Worldwide Photo Workshops Empower Youthi
X
Julie Taboh
January 23, 2015 11:08 PM
Last September, 20 young adults from South Sudan took part in a National Geographic Photo Camp. They are among hundreds of students from around the world who have learned how to use a camera to tell the stories of the people in their communities through the powerful medium of photography. Three camp participants talked about their experiences recently on a visit to Washington. VOA’s Julie Taboh reports.
Video

Video Worldwide Photo Workshops Empower Youth

Last September, 20 young adults from South Sudan took part in a National Geographic Photo Camp. They are among hundreds of students from around the world who have learned how to use a camera to tell the stories of the people in their communities through the powerful medium of photography. Three camp participants talked about their experiences recently on a visit to Washington. VOA’s Julie Taboh reports.
Video

Video US, Japan Offer Lessons as Eurozone Launches Huge Stimulus

The Euro currency has fallen sharply after the European Central Bank announced a bigger-than-expected $67 billion-a-month quantitative easing program Thursday - commonly seen as a form of printing new money. Henry Ridgwell reports for VOA from London on whether the move might rescue the eurozone economy -- and what lessons have been learned from similar programs around the world.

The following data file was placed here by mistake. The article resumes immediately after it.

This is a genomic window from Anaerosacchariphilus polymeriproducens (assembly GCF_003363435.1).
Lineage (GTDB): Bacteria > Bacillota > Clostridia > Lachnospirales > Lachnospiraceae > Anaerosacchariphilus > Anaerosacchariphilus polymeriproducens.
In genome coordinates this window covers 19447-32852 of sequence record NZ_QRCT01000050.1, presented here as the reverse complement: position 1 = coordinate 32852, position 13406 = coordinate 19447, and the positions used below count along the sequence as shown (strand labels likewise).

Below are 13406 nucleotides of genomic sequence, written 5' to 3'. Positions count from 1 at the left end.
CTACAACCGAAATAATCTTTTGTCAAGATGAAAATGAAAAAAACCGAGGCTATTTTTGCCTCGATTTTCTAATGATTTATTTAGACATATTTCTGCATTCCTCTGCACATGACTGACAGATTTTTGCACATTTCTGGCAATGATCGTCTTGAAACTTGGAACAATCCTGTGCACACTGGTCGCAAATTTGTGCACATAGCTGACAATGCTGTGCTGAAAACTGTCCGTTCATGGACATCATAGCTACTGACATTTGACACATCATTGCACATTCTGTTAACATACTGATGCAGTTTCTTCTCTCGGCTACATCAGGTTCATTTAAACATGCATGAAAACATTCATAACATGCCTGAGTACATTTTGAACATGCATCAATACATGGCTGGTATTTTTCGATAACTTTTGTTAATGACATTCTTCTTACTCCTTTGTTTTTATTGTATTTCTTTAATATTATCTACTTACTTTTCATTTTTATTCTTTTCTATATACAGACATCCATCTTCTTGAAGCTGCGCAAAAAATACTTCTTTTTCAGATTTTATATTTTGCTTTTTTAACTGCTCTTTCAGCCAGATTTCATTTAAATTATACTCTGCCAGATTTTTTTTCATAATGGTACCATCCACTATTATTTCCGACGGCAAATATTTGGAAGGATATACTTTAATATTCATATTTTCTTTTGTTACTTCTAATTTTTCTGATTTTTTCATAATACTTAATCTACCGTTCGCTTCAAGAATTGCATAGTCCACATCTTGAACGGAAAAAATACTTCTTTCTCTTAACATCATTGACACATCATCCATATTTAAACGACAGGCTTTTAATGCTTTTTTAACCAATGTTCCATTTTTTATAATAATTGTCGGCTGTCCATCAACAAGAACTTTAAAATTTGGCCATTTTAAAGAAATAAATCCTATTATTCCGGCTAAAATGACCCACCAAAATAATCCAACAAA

Video

Video Nigerian Elections Pose Concern of Potential Conflict in 'Middle Belt'

Nigeria’s north-central state of Kaduna has long been the site of fighting between Muslims and Christians as well as between people of different ethnic groups. As the February elections approach, community and religious leaders are making plans they hope will keep the streets calm after results are announced. Chris Stein reports from the state capital, Kaduna.
Video

Video As Viewership Drops, Obama Puts His Message on YouTube

Ratings reports show President Obama’s State of the Union address this week drew the lowest number of viewers for this annual speech in 15 years. White House officials anticipated this, and the president has decided to take a non-traditional approach to getting his message out. VOA White House correspondent Luis Ramirez reports.
Video

Video S. Korean Businesses Want to End Trade Restrictions With North

Business leaders in South Korea are calling for President Park Geun-hye to ease trade restrictions with North Korea that were put in place in 2010 after the sinking of a South Korean warship.Pro-business groups argue that expanding trade and investment is not only good for business, it is also good for long-term regional peace and security. VOA’s Brian Padden reports.
Video

Video US Marching Bands Grow Into a Show of Their Own